Vacation Home Specialist
October 07, 2014

One of the many perks of working for Travel Keys is being sent out every few months to check out our destinations. I’ve been wanting to go to St. Barts for years but hadn’t had the opportunity until last month. Over the years, I’d read enough about St. Barts to create this version in my mind, but I always assumed my version was too perfect, that St. Barts could never live up to the billing my imagination had given it.

I was wrong. Dead wrong.

sbIt is an absolutely wonderful island. The way it blends a small provincial French village with Caribbean vibe is fantastic. It mixes the best of France (the food, the bakeries, and the wine) with the best of what the Caribbean has to offer. A surprisingly unspoiled island with a great mixture of action (Gustavia and St. Jean) and complete seclusion (Gouverneur, Colombier and Petite Saline).

Walking into town each morning to pick up a fresh baguette and a cappuccino was therapeutic. Even in the morning rush, you could sense the joie de vivre. The locals, most of which are French transplants, love their island and their efforts are quite evident. They have successfully curtailed widespread development and ensure that each new addition blends seamlessly with existing infrastructure. The streets are clean and there are no abandoned development projects which dot the landscape of so many of its neighboring isles.

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With its hyper exclusive reputation, the fashion of the island remains distinctly laid back (even though you know those plain swim trunks set the guy back a few hundred Euros). The restaurant and bar options are plentiful and it’s surprisingly easy to find a reasonably-priced menu. One of my favorite bars was the understated Le Piment in St. Jean, a small bar with a wonderful kitchen and a fantastically friendly staff. Le Ti St. Barth is another gem. Hidden away above Pointe Milou, this little roadside shack is a must-see on any trip to St. Barts. The food is amazing, the drinks are top notch, but neither can trump the ambiance. It really is one of a kind.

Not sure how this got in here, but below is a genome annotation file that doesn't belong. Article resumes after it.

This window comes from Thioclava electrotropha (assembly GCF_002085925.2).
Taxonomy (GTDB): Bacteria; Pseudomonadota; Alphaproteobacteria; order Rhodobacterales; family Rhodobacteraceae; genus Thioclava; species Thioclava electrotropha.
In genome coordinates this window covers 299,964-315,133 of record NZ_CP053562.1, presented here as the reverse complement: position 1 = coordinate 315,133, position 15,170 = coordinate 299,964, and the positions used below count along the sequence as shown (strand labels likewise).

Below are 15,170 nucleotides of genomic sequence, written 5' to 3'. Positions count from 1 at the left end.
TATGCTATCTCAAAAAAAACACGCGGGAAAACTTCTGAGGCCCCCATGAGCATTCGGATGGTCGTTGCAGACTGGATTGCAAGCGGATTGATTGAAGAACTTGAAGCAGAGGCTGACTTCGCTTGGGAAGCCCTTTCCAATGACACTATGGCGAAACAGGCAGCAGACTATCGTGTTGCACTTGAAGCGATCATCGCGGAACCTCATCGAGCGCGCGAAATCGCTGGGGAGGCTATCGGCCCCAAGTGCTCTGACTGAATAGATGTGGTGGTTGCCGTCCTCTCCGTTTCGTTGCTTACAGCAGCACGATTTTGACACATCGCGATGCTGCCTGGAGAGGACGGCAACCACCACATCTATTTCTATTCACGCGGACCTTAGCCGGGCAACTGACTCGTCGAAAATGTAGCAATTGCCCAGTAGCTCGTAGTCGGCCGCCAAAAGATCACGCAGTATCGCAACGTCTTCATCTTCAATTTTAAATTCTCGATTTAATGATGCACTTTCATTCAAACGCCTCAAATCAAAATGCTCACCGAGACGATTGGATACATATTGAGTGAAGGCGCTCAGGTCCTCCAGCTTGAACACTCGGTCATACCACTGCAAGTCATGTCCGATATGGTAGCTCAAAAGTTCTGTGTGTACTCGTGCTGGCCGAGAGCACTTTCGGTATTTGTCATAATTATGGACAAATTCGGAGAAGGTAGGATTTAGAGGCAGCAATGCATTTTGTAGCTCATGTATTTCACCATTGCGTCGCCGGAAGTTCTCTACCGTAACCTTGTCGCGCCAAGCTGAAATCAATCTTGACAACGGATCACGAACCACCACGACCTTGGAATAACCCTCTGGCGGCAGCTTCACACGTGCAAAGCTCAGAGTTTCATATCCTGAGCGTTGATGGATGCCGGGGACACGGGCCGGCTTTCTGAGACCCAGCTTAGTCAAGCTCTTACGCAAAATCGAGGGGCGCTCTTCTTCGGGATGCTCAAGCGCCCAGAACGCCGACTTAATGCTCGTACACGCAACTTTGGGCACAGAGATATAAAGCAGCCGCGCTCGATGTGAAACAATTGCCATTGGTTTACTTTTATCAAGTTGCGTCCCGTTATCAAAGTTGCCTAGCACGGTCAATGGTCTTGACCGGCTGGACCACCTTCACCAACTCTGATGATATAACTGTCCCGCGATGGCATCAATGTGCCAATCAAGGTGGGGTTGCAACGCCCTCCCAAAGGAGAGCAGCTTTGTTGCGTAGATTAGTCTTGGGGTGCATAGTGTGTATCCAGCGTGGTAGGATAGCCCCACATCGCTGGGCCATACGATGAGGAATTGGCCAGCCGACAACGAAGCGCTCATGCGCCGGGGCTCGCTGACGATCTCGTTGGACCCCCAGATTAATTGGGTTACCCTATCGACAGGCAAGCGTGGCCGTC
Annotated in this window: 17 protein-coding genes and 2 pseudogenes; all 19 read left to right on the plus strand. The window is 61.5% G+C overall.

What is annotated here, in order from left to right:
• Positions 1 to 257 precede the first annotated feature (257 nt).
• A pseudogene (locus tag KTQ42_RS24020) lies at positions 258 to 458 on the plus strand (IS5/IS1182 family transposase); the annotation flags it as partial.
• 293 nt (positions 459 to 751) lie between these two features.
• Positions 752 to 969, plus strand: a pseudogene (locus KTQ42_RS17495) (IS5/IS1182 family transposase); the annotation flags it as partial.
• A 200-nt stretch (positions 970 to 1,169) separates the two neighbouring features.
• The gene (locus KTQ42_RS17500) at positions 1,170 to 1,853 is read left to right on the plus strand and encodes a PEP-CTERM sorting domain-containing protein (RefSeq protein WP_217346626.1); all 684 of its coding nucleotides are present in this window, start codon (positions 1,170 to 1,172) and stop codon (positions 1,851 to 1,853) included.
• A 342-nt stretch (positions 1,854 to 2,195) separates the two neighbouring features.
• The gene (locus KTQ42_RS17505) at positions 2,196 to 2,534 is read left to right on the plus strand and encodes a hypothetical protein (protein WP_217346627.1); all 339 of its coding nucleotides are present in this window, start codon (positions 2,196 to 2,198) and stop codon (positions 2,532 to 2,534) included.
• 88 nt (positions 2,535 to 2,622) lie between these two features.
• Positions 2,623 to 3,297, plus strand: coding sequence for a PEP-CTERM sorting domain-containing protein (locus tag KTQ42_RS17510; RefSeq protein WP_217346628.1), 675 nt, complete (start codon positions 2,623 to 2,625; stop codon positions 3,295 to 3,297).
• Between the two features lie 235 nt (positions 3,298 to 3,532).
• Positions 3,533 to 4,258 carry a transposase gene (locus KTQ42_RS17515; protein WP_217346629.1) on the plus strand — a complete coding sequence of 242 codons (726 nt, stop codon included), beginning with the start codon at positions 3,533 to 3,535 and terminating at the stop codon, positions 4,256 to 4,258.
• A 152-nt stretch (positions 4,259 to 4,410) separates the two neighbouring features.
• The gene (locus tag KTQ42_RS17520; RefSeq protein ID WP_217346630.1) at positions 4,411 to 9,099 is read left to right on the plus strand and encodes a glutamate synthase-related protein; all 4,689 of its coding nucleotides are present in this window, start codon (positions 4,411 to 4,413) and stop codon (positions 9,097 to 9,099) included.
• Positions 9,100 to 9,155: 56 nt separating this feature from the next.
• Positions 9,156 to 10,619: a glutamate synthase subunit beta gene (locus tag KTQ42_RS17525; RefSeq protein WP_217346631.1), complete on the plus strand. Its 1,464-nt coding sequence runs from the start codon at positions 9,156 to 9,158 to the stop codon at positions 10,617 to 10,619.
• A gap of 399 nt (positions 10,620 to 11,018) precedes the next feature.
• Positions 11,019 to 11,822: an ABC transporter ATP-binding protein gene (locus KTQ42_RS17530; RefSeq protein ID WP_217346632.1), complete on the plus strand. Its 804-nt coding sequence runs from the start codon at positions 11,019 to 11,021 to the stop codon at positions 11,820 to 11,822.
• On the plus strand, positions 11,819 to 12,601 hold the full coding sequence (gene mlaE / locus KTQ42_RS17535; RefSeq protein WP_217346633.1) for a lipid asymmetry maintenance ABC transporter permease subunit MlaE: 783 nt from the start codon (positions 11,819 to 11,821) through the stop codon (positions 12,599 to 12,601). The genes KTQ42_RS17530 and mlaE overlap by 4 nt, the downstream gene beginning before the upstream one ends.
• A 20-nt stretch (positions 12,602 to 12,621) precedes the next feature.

The main purpose of the trip was of course to check out a selection of villas around the island. As one can imagine, the standard is just a little higher on St. Barts than anywhere else we work. The mountainous terrain offers spectacular building sites and to their credit, most, if not all, take advantage of the features to create absolute idyllic views. A good deck makes a villa and there is no shortage on the island. These are just a few of the pictures I took; there were literally hundreds to choose from.

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What I love most about St. Barts is that even though it is one of the most expensive islands in the world, it’s still accesible to all walks of life. The range in inventory is staggering, from under $200 a night to over $10,000/night and no matter where you’re staying, you can enjoy everything the island has to offer. I understand why our guests return multiple times a year, and it’s only a matter of time before I return to this wonderful little island.

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